Re:Random_shuffle

"Jason Cipriani" < XXXX@XXXXX.COM >wrote in message
Quote
int rng_rand (int m) {
return rand() % m;
}
On second thought, you'll want to do this instead:
int rng_rand (int m) {
return (int)((double)m * rand() / RAND_MAX) % m;
}
That way it will at least scale to m if m>RAND_MAX.
Jason
 

Re:Random_shuffle

Jason Cipriani wrote:
Quote

Yeesh, that was a lot of reading to find out that nobody in that thread
remembered you could pass your own random number generator to
random_shuffle.

The OP contacted me off list for additional follow up.
I thought the important points were all hit upon: The behavior is
currently implementation defined. The new standard will change that so
that random_shuffle can use rand() by default. The Dinkumware libs
already use rand(). All the OP needs to do is call srand() once to seed
the generator so it doesn't always start with the same sequence.
There is no need to use your own random number generator. Simply ensure
rand() is seeded with different values if you want different random
sequences.
Dennis Cote
 

Re:Random_shuffle

"Dennis Cote" < XXXX@XXXXX.COM >wrote in message
Quote
I thought the important points were all hit upon: The behavior is
currently implementation defined. The new standard will change that so
that random_shuffle can use rand() by default. The Dinkumware libs already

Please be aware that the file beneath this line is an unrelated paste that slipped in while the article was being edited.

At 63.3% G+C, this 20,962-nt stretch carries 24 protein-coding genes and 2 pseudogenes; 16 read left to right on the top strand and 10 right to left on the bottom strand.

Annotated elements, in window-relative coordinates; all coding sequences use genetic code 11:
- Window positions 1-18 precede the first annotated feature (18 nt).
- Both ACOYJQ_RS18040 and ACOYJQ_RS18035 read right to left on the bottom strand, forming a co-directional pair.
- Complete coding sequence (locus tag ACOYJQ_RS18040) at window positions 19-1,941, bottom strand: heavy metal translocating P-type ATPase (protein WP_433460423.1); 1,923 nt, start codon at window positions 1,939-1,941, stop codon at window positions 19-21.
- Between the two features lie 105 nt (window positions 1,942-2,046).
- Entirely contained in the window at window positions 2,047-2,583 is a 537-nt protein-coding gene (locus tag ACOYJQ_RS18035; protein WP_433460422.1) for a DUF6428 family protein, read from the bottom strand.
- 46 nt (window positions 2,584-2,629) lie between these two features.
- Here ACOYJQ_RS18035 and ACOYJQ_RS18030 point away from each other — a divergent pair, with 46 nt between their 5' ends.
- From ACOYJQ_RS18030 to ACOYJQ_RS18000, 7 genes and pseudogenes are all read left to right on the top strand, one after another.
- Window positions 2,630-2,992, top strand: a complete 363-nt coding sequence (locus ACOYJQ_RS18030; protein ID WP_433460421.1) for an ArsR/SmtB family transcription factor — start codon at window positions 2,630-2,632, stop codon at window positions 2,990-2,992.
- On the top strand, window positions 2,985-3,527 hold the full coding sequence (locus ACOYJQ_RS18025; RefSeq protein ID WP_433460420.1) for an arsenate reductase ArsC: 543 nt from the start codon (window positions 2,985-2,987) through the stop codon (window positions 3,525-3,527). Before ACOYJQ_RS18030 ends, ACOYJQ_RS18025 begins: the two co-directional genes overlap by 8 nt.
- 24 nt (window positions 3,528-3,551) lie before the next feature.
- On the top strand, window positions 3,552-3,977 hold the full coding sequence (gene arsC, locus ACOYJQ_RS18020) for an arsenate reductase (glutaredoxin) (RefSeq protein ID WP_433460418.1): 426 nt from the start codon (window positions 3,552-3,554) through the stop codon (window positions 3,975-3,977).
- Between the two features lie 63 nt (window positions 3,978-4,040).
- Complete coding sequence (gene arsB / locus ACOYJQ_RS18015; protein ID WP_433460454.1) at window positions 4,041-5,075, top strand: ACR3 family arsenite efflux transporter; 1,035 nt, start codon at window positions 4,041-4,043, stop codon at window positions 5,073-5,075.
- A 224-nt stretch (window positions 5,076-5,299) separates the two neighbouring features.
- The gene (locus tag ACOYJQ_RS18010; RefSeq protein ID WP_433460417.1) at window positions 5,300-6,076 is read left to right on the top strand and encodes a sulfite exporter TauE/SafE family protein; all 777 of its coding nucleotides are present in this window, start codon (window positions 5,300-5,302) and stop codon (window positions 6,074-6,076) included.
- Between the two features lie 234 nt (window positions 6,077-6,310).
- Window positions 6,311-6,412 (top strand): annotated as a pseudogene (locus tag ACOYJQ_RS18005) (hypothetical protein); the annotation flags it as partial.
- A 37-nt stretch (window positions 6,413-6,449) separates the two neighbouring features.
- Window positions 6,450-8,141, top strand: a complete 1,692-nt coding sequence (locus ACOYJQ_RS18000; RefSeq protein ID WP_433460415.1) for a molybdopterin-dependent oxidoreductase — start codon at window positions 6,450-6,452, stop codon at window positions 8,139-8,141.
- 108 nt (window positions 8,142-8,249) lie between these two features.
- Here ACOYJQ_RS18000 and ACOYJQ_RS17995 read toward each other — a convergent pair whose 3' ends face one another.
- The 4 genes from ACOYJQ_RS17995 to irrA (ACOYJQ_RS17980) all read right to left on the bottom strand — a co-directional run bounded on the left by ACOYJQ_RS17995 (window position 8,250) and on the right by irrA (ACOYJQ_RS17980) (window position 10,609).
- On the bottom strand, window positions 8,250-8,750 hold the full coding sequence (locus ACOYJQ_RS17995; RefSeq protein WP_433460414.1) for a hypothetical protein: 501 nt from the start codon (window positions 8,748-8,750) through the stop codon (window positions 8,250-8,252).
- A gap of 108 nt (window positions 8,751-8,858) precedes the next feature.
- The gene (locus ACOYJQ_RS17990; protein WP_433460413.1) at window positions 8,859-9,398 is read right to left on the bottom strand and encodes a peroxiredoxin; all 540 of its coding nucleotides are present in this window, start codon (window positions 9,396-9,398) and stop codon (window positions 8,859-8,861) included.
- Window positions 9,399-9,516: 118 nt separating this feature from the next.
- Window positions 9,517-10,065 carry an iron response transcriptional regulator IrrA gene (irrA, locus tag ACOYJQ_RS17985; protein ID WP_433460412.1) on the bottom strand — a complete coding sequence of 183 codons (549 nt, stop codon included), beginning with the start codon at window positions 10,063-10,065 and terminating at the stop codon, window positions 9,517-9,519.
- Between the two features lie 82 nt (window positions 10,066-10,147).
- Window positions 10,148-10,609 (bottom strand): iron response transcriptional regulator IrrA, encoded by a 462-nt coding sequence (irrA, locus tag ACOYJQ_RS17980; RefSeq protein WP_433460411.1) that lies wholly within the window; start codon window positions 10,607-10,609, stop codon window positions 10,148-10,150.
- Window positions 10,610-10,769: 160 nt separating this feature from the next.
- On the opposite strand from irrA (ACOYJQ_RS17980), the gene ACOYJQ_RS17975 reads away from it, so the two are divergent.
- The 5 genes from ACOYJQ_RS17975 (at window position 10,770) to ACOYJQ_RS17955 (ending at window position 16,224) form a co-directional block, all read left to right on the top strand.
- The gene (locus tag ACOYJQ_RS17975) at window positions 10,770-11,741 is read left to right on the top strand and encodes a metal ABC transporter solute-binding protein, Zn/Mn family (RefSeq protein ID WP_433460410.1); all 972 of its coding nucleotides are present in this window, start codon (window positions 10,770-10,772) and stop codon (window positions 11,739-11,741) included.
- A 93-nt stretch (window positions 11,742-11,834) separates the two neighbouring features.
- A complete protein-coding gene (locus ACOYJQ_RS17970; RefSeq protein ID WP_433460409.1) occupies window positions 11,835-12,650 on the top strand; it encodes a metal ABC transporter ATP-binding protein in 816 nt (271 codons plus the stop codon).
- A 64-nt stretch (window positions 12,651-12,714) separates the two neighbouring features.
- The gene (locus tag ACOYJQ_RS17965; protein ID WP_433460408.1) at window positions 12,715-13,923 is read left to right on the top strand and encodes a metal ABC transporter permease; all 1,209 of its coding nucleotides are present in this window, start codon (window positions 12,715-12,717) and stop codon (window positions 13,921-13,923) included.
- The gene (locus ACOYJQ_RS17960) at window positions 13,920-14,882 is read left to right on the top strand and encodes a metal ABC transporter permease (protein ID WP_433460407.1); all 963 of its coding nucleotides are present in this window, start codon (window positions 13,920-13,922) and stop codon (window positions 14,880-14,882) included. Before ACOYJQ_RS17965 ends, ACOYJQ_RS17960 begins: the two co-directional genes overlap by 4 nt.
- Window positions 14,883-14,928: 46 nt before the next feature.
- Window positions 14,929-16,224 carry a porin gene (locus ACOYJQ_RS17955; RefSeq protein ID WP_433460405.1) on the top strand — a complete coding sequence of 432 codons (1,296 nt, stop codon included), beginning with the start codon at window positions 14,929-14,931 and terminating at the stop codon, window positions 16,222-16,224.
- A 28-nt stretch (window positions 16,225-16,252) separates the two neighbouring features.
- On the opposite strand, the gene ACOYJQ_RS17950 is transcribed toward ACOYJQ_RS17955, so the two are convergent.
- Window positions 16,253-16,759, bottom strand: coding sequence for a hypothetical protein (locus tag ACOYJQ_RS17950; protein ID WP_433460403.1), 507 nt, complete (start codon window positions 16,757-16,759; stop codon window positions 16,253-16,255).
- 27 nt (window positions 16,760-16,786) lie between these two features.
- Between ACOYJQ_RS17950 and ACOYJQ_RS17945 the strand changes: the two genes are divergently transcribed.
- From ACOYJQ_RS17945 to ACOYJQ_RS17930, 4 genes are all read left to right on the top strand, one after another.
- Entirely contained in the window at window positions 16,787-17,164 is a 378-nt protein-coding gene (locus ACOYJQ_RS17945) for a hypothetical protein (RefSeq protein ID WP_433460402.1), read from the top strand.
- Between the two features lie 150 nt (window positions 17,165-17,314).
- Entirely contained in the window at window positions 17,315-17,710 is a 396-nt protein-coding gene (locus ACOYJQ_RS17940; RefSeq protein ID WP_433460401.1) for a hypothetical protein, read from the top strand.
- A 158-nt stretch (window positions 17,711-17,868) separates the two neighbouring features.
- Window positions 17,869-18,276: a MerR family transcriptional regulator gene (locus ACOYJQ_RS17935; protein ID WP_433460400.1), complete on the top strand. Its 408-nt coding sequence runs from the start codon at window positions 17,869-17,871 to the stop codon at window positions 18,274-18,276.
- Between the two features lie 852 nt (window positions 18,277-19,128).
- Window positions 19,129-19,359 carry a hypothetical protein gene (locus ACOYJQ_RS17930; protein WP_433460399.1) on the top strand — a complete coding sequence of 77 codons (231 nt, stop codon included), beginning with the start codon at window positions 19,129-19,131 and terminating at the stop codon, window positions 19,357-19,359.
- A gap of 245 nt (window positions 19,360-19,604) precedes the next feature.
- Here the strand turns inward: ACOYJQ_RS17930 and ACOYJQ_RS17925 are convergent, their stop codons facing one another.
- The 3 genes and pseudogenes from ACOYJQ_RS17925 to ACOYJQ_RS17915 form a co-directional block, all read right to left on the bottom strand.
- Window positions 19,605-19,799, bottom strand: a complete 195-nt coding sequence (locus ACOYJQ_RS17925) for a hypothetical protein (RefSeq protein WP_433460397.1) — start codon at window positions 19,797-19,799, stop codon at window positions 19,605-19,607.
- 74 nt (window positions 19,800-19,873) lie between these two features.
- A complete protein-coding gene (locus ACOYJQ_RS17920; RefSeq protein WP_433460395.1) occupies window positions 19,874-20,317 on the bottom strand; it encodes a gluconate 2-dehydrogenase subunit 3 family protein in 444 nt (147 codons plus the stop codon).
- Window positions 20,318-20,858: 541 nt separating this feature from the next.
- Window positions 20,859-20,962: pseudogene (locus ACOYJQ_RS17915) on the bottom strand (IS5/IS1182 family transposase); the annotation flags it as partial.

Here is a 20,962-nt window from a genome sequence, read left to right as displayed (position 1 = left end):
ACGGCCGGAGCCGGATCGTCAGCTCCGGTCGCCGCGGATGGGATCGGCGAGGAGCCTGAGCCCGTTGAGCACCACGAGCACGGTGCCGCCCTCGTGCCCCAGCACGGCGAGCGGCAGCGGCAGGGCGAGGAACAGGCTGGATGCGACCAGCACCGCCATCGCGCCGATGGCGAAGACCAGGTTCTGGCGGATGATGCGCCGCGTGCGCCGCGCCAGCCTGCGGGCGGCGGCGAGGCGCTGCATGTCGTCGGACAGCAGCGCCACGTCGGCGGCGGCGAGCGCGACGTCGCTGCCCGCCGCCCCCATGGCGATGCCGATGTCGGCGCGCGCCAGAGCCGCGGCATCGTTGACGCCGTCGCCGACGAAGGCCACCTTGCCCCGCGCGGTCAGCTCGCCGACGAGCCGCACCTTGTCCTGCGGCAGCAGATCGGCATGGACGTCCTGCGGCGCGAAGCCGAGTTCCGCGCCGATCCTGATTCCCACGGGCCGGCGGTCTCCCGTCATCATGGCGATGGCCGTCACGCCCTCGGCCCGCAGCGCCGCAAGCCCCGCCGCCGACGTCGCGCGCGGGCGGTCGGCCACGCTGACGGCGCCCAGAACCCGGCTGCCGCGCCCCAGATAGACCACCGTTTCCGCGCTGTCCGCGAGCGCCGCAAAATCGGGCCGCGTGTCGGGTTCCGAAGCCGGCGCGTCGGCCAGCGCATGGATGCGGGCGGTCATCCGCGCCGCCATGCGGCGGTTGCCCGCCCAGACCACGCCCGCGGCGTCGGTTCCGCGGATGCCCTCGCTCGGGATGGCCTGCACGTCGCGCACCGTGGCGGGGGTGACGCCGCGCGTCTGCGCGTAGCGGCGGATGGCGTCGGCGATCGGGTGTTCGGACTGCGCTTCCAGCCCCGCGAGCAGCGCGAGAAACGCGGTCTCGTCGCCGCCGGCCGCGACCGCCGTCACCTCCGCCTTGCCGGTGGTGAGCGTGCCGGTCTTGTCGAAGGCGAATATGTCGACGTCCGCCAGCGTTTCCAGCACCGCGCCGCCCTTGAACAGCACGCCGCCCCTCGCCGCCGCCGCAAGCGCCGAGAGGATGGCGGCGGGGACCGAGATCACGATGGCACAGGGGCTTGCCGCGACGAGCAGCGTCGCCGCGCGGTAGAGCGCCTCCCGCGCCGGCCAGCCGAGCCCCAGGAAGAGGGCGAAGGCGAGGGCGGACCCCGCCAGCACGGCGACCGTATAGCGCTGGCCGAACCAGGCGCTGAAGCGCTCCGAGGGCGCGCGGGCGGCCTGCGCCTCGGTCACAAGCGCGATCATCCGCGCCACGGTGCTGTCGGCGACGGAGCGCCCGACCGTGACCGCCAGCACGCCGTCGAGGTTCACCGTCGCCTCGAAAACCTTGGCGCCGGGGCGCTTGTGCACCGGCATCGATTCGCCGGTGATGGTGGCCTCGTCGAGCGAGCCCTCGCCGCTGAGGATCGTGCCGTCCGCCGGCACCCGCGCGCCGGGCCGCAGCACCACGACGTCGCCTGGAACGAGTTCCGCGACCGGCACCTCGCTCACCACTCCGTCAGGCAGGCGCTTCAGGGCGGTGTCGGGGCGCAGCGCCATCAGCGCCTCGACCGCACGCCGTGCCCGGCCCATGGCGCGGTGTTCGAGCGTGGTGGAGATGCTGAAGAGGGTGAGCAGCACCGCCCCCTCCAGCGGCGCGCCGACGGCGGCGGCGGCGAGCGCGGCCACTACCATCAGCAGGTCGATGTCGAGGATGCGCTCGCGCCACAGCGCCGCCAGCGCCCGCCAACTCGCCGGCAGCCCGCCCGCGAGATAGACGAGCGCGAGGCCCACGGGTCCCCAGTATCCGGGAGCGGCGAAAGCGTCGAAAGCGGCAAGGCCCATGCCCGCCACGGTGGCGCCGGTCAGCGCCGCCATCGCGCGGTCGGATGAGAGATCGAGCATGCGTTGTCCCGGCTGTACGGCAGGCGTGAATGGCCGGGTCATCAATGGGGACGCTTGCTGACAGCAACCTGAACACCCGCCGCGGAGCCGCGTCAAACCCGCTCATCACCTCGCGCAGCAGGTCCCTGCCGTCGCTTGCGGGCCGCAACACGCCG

use rand(). All the OP needs to do is call srand() once to seed the
generator so it doesn't always start with the same sequence.

There is no need to use your own random number generator. Simply ensure
rand() is seeded with different values if you want different random
sequences.
Sure, but it's still important to point out that C++0x is not out yet, it
may be some more time after it's actually released before runtime libraries
conform, and even more time before developers are actually using it (e.g.
look at the BDS5 and 6 posts that are still being made here). So while in
the future that's fine, right now it's not guaranteed all around.
And, while it *is* guaranteed with Dinkumware's implementation (meaning that
for the OP it should probably work just fine for his particular situation),
if he happens to be, say, writing a section of code that is designed to be
use outside of the context BCB (which was unspecified), he may be surprised
to find that srand() works when he compiles it in BCB but not on another
platform.
Currently, as the discussion covers, the standard does not require rand(),
and does not require srand() to affect random_shuffle. Therefore, if one is
going to have a detailed discussion about standards, such as precise
implementation details in C++0x, then one should be consistent and also
place the same amount of importance on current standards. On the other hand
it does make sense to do whatever works with BCB; but the OP didn't specify